Friday, 19 August 2011

Planet MUD-Dev Update

Added the following links to Planet Mud-Dev.

Appendix G:

Last activity: August 2011.
Summary: Regularly updated, enthusiastic for a sandbox game with player created cities and more. Hodge podge theme including western, fantasy, post appocalyptic and more.
Thanks for the link Kavir!

Wednesday, 17 August 2011

Planet MUD-Dev Update

Added the following links to Planet Mud-Dev.

Chrysalis Games:

Last activity: August 2011.
Summary: It had gone silent for a while, but recent posts indicate that interest is still present. The theme seems to be Wheel of Time. The last posts touch on stats and choice of races.
Last activity: December 2007.
Summary: Has been dead for a while, but posts touch on roleplaying, design and the state of MUD forums among other things.
Last activity: November 2009.
Summary: Has also been dead for a while, but posts touch on dwindling player numbers, and summaries of periodic updates made to the gameplay.
A Personal Tour de Mud:
Last activity: November 2010.
Summary: Dead also, but still twitching compared to the previous two. I hesitated to add this one, as it isn't strictly development related. But I find a lot of value as a MUD developer in reading reviews and comparing to my own ideas and preconceptions of what I would like to do, so I think this contributes from that angle. Reviews also make allusions to code for the MUDs.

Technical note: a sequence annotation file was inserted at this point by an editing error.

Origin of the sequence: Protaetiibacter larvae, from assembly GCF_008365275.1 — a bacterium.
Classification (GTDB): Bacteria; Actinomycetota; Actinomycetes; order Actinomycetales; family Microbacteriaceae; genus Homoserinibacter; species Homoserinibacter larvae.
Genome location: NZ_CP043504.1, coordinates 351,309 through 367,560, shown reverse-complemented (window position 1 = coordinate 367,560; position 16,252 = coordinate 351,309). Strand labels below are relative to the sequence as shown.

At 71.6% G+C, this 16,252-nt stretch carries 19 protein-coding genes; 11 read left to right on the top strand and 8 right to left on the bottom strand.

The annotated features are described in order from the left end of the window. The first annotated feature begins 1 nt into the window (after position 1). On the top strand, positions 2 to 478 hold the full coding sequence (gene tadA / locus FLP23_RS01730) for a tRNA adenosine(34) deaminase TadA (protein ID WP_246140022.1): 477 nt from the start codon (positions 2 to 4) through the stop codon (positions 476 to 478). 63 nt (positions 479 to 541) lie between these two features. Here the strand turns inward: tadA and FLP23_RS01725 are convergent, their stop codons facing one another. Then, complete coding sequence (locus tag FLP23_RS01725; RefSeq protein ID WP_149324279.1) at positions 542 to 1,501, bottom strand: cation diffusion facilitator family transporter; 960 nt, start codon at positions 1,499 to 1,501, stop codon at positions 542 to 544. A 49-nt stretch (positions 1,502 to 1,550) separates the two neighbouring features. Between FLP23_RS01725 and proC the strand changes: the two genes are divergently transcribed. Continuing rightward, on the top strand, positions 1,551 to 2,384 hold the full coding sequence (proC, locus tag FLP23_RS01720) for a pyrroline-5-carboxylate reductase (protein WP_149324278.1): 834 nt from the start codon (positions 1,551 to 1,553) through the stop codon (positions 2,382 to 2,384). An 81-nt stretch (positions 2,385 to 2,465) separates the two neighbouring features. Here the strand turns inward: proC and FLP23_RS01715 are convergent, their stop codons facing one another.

Thanks for these links Kavir!

Tuesday, 16 August 2011

MUD-Dev discussion: August 8th-14th

Rather than work on one of my many hobby projects, procrastination drives me to summarise MUD discussion during the past week at the various major forums. I think it is quite clear that if you want to productively discuss MUD development, MUDBytes is the place to go.


Struggling with my object sys...

Nich using the Python code-base Evennia wants to program an object system that empowers players to create content, perhaps by data or perhaps by access to the scripting system. Composition, object orientation, multiple inheritance and entity systems are touched on. Tyche chimes in with a promising but mostly incomprehensible post about Genesis and ColdC. One of a "No-SQL" database or GIT is suggested for use, despite not really having any bearing on the subject at hand. Otherwise devolves into Evennia/Python-specific discussion.
Anachronism, my Telnet library, Brand-new
This topic is a few months old now, but still alive.